The cryptocurrency that will soon help power the popular Kik messaging app is making a big technology shift — again.
Kik's crypto token, kin, currently exists as an ethereum-based ERC-20 token, yet CoinDesk recently reported that'd the company would be moving to a two-chain system whereby its tokens were supported on both the ethereum blockchain and the stellar blockchain. But today, the Kin Foundation, the non-profit organization managing the development of kin, has announced another move, deciding instead to fork stellar to create its own blockchain.
While Kik had first envisioned the two-chain system because it worried about transaction fees on ethereum – a blockchain that pushed up against its scale when the crypto-collectable cat game, CryptoKitties, went viral – Kik has decided that even stellar's minimal fees were too much for what the company hopes to accomplish.
For its kin token, the problem with stellar is that it costs a tiny amount to make a transaction on that blockchain, and that has to be paid in lumens, stellar's native cryptocurrency.
Whereas on Kik's own blockchain, transactions won't cost anything.
This is especially important given Kik's goal for its cryptocurrency – to facilitate micropayments, as small as a penny or even less, across the internet more efficiently. The theory is that, if these seamless transactions are possible, entrepreneurs will start creating new digital services that encourage transactions between users for things like inexpensive private chats, digital gifts (like stickers or gifs), personalized photos and more.
Speaking to CoinDesk about the decision, Kik CEO Ted Livingston told CoinDesk:
To encourage entrepreneurs to create these services on the Kik app, the Kin Foundation has a giant pool of kin in reserve that it will use to automatically pay entrepreneurs for fostering economic activity, called the Kin Rewards Engine (KRE). The KRE will pay out a share of kin every day, rewarding each app based on how much economic activity it generated that day.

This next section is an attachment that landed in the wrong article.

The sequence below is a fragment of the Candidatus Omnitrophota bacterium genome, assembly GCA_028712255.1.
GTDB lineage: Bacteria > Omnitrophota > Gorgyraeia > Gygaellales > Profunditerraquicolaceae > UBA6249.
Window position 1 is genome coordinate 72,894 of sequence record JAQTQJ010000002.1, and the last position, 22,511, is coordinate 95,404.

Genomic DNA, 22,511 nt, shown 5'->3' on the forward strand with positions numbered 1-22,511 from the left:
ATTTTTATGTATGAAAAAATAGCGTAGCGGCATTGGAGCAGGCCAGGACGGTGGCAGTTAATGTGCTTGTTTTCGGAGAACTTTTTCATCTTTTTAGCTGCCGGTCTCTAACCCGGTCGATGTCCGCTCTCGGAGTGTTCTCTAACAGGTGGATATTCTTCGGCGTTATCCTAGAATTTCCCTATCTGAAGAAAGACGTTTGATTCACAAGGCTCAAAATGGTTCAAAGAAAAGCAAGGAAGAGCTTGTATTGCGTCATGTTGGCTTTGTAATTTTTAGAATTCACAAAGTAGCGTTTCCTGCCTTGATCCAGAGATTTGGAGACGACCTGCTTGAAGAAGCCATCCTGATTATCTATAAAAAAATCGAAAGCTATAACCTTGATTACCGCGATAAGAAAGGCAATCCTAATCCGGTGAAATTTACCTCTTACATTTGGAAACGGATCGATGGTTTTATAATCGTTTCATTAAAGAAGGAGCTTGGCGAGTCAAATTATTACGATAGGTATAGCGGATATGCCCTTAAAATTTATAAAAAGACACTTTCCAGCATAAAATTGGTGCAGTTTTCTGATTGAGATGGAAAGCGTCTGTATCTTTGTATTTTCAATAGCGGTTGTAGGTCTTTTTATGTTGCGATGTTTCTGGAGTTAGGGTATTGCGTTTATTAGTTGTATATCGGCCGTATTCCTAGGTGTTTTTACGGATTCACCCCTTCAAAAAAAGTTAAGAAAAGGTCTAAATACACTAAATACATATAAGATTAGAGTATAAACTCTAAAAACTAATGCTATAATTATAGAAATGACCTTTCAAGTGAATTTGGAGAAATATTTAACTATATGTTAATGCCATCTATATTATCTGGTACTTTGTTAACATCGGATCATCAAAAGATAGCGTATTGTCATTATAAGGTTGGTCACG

According to the announcement Tuesday, all that activity will now take place on kin's blockchain.
Yet, ethereum will still be involved. When a founder has earned enough kin that they want to hold, the idea is they could use a technique called atomic swaps to move their kin over to ethereum. In short, every kin token will exist on two ledgers: one on the ethereum blockchain and one on the kin blockchain.
When its kin half is in a user's wallet, the ethereum half is locked up in a smart contract, and vice versa.
But while this is the roadmap today, Livingston won't hazard a guess about when this system will officially go live. Although, the company is currently moving forward with building its own open-source codebase, cloned from the stellar protocol and, as Livingston put it, "taking destiny into our own hands."
Federated nodes, zero fees
While Livingston remains bullish on stellar, having evaluated other blockchains as he looked for workable solutions, stellar still wasn't exactly the right fit for Kik.
"It wasn't that the fees were too high, it's that they cost something and that created an incentive for spammers," he said.
While originally, the team had thought it could just subsidize the transaction fees, they soon realized that it would have to put lumens in people's wallets to do that. As such, they theorized that bad actors could then just create a bunch of wallets and scrape up the lumens, in an effort to secure enough money to make an impact on the network.
As such, Kik has created a fee-less proprietary blockchain, and have done so with the use of established, permissioned nodes.
"When you look at the Stellar network and compare it with Kin's fork of Stellar, the two networks are identical, with one exception: the people running the federation nodes," Livingston said.